Advantages And Disadvantages Of Oil And Oil Industry

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The greater part of many African economies nowadays are represented by oil and gas industries, although they do not seem to be of high contributions to the societal development in these countries. Instabilities have resulted for some decades, from the exploration of natural resources, especially oil and gas, as stated by Ayuk: “The oil price shocks of the 1980s in Nigeria, Angola’s decade of hyperinflation, the civil wars in both Congos, and the devastation of Libya’s economy following the collapse of the Gaddafi regime, have all shown the calamitous results of excessive dependence on natural resources” (Africa Oil & Power, n.d.). He argues that the value placed on natural resources, especially petroleum resources, is to a big extent the root of most, if not all of these tensions.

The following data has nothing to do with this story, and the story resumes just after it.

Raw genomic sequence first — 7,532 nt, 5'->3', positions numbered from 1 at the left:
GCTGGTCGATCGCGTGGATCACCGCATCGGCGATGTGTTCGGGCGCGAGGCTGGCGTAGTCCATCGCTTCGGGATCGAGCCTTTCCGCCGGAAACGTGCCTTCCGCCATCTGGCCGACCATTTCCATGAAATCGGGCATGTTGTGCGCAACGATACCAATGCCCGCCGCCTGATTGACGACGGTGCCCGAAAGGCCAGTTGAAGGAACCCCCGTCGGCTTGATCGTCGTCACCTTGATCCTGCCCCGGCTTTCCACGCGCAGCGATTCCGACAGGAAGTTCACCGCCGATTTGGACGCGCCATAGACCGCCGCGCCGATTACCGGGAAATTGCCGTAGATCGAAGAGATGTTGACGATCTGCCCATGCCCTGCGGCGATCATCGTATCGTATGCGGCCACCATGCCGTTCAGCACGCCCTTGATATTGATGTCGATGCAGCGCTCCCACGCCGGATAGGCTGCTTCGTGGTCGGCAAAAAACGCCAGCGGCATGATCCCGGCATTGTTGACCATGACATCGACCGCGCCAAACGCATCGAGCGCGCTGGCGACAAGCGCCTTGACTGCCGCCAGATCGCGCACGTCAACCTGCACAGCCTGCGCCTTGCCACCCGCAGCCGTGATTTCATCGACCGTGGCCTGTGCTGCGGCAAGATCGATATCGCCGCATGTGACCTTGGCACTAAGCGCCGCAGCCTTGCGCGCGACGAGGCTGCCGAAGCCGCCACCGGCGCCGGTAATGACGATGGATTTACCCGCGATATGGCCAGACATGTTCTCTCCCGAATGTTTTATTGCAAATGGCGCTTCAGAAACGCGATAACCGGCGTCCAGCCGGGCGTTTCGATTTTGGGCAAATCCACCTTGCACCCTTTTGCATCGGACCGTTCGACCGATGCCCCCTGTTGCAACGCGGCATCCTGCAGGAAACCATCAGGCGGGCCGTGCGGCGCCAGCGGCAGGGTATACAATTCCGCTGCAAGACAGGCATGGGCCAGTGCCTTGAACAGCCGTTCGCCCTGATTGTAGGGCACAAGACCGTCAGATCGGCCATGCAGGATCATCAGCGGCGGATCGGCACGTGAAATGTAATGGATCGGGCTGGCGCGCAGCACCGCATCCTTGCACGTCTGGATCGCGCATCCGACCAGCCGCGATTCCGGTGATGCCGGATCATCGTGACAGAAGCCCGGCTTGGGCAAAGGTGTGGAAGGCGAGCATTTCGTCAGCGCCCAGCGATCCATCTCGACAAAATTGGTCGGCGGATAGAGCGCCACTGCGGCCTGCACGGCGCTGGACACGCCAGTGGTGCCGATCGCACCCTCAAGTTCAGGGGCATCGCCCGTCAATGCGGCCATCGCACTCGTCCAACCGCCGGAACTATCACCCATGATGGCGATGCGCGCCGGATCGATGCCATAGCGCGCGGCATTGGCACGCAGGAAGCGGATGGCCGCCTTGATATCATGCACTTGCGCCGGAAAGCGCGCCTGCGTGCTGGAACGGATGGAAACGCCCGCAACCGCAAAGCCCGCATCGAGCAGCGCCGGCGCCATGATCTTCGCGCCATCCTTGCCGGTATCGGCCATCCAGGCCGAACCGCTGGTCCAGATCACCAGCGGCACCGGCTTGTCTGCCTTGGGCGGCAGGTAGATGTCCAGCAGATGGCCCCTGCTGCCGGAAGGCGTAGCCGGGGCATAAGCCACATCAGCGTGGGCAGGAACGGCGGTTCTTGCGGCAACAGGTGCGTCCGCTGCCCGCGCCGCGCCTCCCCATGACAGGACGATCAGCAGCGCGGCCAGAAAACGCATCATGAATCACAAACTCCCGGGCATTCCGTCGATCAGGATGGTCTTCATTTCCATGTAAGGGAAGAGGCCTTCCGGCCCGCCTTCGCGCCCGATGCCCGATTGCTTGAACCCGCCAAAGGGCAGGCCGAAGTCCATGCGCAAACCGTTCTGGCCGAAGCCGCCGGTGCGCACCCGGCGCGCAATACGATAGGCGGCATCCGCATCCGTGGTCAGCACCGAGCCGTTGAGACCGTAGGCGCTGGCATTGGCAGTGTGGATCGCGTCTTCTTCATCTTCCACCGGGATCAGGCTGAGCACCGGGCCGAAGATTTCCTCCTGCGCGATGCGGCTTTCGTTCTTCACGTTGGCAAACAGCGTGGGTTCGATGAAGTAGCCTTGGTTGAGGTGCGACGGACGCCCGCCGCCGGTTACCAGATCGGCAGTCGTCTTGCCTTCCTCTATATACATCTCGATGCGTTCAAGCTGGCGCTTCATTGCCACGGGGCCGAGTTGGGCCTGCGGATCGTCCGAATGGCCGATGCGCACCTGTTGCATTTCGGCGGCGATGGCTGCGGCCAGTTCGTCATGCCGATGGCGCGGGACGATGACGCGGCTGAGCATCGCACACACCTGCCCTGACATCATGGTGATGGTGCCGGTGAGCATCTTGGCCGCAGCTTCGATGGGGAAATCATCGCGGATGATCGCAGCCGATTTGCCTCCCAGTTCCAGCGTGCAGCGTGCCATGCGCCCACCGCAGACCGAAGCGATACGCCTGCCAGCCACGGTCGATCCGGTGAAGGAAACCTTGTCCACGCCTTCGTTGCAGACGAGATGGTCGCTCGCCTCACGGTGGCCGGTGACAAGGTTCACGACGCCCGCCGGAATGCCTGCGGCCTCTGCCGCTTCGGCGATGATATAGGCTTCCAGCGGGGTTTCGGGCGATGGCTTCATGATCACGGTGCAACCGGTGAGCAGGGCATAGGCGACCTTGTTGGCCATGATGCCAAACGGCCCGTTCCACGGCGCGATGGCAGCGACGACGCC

It is quite obvious that oil and gas engineering and exploration project are very high cost projects. According to Pedersen (2014), “In a country like Tanzania the costs of establishing the single most expensive investment alone, a two-train liquefied natural gas (LNG) plant including infrastructure, is estimated to amount to approximately US$ 20 billion in 2012 prices”. A country’s whole institutional and political situation and its political economy can be very profoundly affected by large revenue prospects. Simulations like wise give indications that government revenues may annually go as high as US$ 3 billion (Baunsgaard, 2014; Ledesma, 2013). Political

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